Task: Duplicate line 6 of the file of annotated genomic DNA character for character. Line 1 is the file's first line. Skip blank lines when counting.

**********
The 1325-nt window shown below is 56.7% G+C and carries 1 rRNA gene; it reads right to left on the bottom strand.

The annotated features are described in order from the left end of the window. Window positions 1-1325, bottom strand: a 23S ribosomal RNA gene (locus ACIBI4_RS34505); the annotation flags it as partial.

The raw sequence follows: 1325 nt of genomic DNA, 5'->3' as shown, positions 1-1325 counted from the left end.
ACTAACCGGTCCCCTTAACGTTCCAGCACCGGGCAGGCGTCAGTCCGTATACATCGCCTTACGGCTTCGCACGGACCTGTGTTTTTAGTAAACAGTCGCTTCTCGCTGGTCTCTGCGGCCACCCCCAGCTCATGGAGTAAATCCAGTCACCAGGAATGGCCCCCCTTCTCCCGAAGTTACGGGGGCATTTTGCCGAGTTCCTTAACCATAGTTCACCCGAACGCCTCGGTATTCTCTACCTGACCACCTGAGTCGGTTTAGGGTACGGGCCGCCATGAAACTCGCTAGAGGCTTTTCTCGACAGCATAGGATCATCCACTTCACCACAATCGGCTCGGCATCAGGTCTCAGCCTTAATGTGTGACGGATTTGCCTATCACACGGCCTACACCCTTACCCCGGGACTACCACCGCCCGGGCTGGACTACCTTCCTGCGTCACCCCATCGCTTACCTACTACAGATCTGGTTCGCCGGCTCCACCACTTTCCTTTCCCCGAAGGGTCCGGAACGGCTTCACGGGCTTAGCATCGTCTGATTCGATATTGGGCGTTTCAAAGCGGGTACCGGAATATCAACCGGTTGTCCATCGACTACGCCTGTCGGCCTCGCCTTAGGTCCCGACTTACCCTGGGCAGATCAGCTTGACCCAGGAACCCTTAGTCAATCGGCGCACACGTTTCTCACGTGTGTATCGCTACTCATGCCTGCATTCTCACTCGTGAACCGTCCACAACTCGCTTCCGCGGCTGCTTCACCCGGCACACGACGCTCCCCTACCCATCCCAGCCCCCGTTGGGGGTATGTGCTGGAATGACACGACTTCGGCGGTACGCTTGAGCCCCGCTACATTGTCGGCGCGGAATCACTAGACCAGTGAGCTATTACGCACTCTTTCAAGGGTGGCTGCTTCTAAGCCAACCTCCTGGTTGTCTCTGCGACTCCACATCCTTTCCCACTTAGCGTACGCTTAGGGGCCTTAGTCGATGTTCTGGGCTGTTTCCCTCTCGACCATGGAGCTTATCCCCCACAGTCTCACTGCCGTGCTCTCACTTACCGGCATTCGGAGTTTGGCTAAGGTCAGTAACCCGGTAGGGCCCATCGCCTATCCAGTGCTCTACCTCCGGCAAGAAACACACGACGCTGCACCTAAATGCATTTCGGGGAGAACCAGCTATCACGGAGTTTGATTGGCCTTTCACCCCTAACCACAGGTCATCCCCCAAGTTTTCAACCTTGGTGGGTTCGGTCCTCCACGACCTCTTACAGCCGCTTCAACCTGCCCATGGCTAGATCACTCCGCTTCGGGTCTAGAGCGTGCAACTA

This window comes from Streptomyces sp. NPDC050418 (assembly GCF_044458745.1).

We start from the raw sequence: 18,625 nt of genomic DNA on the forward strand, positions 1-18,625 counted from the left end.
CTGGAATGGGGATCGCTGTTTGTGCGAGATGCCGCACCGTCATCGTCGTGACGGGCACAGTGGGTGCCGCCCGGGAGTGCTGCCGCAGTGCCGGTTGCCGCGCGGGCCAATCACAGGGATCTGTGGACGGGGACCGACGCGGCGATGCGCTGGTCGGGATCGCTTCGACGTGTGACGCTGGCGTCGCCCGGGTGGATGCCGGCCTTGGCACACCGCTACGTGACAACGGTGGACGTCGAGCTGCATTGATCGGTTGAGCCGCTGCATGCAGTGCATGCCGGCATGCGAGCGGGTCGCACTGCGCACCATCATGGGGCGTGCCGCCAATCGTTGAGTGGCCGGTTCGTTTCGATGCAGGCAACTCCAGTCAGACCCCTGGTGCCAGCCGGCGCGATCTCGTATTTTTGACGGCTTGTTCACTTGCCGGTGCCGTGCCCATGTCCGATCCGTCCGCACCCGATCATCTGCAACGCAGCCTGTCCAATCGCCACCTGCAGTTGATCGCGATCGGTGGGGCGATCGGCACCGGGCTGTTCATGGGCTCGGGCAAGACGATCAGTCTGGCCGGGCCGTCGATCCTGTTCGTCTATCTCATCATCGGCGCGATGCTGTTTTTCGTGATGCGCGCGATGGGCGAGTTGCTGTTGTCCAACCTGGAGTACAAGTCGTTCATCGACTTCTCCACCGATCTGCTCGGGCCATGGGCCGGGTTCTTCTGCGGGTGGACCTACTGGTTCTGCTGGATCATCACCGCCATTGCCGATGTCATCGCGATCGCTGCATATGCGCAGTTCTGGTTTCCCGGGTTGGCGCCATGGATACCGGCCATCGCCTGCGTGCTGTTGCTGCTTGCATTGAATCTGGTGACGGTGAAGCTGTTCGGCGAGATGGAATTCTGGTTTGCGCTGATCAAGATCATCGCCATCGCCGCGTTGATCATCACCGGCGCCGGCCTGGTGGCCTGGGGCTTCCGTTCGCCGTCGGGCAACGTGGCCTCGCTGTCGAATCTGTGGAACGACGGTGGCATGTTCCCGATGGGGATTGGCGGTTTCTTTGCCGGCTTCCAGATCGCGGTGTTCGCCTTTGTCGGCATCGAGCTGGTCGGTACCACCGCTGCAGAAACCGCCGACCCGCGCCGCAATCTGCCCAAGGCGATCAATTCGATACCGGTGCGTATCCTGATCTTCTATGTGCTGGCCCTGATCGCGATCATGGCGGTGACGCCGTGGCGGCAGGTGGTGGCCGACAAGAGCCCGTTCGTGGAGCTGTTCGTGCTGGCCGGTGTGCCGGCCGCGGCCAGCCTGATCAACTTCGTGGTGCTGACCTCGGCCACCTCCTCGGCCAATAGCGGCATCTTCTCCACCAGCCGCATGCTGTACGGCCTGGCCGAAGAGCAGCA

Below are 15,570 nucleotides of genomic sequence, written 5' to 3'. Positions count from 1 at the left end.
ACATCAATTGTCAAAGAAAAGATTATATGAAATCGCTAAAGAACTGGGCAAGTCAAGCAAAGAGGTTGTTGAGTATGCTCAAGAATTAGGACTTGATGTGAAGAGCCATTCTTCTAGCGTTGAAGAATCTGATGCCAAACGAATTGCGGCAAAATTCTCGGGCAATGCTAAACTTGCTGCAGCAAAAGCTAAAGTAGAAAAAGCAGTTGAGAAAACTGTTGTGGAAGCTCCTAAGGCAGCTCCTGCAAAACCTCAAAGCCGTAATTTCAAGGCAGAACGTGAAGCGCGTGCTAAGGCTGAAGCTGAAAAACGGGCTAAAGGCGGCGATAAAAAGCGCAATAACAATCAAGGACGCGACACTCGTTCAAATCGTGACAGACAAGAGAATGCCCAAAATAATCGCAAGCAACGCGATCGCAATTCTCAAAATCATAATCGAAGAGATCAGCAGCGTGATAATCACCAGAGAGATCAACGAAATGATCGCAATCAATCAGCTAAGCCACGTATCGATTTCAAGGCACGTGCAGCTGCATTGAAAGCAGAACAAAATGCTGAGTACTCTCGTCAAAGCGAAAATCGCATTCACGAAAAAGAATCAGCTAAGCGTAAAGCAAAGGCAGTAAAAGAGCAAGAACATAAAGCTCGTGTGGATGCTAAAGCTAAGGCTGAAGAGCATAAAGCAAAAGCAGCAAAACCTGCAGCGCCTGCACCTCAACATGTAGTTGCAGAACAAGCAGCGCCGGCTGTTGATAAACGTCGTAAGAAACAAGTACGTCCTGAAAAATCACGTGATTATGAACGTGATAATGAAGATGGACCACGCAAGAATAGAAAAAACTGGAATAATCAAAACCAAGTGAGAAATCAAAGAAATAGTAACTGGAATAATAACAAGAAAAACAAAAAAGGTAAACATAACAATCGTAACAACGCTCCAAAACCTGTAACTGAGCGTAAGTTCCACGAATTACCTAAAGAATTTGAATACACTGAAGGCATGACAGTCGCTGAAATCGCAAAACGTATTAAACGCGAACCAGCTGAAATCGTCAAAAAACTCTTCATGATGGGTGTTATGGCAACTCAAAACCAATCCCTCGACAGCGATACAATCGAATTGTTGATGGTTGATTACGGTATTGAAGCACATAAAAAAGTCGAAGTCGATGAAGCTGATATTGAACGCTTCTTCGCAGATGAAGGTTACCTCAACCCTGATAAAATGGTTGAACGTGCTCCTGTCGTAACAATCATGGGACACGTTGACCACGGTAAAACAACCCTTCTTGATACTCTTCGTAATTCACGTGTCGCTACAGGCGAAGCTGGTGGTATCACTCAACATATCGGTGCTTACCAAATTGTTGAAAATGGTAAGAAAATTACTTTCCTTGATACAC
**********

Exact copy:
We start from the raw sequence: 18,625 nt of genomic DNA on the forward strand, positions 1-18,625 counted from the left end.